Great monster stories never unfold directly from the point-of-view of the monster. Rather, great monster stories are almost always told by the people surrounding the monster – its victims or its hunters. That’s because those people – humans, mostly – have a greater stake in the story’s outcome; if they fail to bring the fiend under control or to some greater justice, then they’re responsible for the inevitable deaths or atrocities. Because the audience can identify with them, their stories are more riveting and impactful than, perhaps, any told by the vampire, creature, or wolf-man. Their risks are greater, their motivations are more personal, and their chances for success are looking pretty grim, indeed.
(NOTE: the following review will contain minor spoilers necessary for the discussion of plot and characters. If you’re the type of reader who prefers a review entirely spoiler-free, then I suggest you skim down to the final two paragraphs for the final assessment. If, however, you’re inclined to accept a few hints of ‘things to come,’ then read on …)
The story of Dracula – the definitive charmer of the undead – began with Bram Stoker’s tale, but what would a contemporary take on the bloodsucking vampire look like? Necessarily, it could involve persons of power being drawn into a modern web of intrigue … and what better stomping ground than that of politics? After all, politicians – the evil, seedy type – are the ultimate parasites feeding off an entire civilization (or voting constituency, at least). Using Stoker’s tale as an inspiration, it would also involve a vampire hunter – or, even better, an entire team committed to putting the final stake in the Count’s unbeating heart, freeing humanity of his machinations once and for all.
Senator Waterson seeks his party’s nomination toward America’s highest elected office – the Presidency of the United States – but who knew how far the man would go to hypnotize an entire nation? Waterson’s taken up in league with Dracula, and, with the help of the count’s legion of the undead, he’s about to secure the nomination. But can he keep his own house in order when his lovely wife has fallen under the vampire’s spell? And can he do it in time to keep the descendants of the original Van Helsing and his teammates from thwarting the nefarious scheme?
THE CURSE OF DRACULA takes the saga of the world’s best known vampire in an all-new direction, bringing him successfully into the modern age. With some wonderfully dreamy artwork by (the late) Gene Colan along with some craft panel breakdowns not normally etched in comics, CURSE starts out with some great action, maintains a consistent pace throughout the three installments, and wraps up successfully at a political rally that looks like a bizarre ritual gone awry.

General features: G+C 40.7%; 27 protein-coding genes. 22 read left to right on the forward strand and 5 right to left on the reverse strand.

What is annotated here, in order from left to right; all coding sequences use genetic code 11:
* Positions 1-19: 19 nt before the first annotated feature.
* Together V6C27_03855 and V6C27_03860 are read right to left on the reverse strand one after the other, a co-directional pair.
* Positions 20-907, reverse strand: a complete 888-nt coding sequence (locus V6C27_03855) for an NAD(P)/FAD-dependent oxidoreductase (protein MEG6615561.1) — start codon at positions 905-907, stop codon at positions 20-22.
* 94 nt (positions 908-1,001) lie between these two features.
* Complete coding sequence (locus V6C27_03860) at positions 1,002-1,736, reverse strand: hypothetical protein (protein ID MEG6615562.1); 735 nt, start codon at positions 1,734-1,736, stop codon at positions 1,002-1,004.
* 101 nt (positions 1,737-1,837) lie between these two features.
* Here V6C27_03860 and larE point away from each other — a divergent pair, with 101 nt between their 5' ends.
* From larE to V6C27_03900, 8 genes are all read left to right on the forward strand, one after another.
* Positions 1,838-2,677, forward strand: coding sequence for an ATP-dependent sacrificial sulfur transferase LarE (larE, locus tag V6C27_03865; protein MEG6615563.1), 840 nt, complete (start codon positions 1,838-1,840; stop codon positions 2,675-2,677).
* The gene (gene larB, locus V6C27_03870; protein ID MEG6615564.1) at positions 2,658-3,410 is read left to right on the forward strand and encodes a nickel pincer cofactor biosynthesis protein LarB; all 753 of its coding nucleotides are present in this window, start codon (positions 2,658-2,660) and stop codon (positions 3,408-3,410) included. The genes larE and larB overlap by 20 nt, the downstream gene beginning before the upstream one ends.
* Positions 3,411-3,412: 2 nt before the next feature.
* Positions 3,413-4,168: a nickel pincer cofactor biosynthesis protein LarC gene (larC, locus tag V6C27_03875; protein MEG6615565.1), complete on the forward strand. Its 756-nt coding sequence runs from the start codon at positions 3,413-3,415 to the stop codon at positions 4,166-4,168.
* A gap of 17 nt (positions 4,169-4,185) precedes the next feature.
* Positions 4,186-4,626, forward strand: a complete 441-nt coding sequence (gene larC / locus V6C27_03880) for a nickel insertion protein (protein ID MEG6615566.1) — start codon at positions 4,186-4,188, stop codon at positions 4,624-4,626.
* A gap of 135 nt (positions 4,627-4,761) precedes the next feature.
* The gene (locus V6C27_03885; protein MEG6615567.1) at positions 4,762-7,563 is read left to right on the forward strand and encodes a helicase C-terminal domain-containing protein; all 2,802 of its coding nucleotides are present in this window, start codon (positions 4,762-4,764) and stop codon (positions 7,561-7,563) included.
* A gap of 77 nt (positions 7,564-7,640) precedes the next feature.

Additionally, as this is not the first printing for this previously collected tale, the reader is treated to not one but two “introductions” by writer Marv Wolfman himself – the foreword is dated from 2012 while the introduction to the earlier release of 2005. Reading them back-to-back is terrific because it gives Wolfman the chance to chronologically place the book in context for the times in which it was written. Also, it gives the creator the unique chance to pay homage to horror (in general) and to the ongoing work with his long-time collaborator (Cowan) who had recently passed. Plus, it’s always a plus to get a little insider’s history of the medium of comic books, and Wolfman (having been a part of it for several decades) is a great weaver of graphic dreams, not just nightmares.
The biggest detriment to a tale like THE CURSE OF DRACULA is that, sadly, it’s an incomplete journey. Oh, it has a discernible beginning, middle, and end, but, so far as I’m concerned, it’s very clear that this was only the very first ‘chapter’ in another ongoing vampire saga that Wolfman clearly had planned. How can I be so sure? Well, it ends with a virtual cliffhanger – a clear set-up for events that undoubtedly he intended to follow – and who knows? Maybe someday it’s a history that’ll be discovered. For now, it’s great to have another peek into a compelling vision at some quality horror-mythmaking. Sure, I’d love to see it finished … but, in the meantime, I’ll leave it all in the realm of my own imagination.
THE CURSE OF DRACULA is published by Dark Horse Comics. The story is written by Marv Wolfman; art is by Gene Colan; colors are by Dave Stewart; and lettering is by Richard Starkings and Comicraft. The release is a compilation of a three-issue series previously released. The volumn bears a cover price of $14.99 (US).
Marv Wolfman, by his own admission, knows more than a thing or two about great monster stories. Specifically as his resume relates to vampires, he’s had a hand in the creation of the Blade, the Vampire Hunter (a comic book creation), played by Wesley Snipes in the popular series of films. Under his direction, THE CURSE OF VAMPIRE is a modern-day adventure featuring a troupe of hunters dedicated to ridding their world of the undead. Dracula’s still around, and he has his sights set on one of the most dangerous games afoot today: American politics!
In the interests of fairness, I’m pleased to disclose that the fine folks at Dark Horse Comics provided me with an advance digital copy of THE CURSE OF DRACULA for the expressed purposes of completing this review.
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About the reviewer
What? You don't know enough about me from the picture? Get a clue! I'm a graduate from the School of Hard Knocks! You can find me around the web as "Trekscribbler" or "Manchops". … more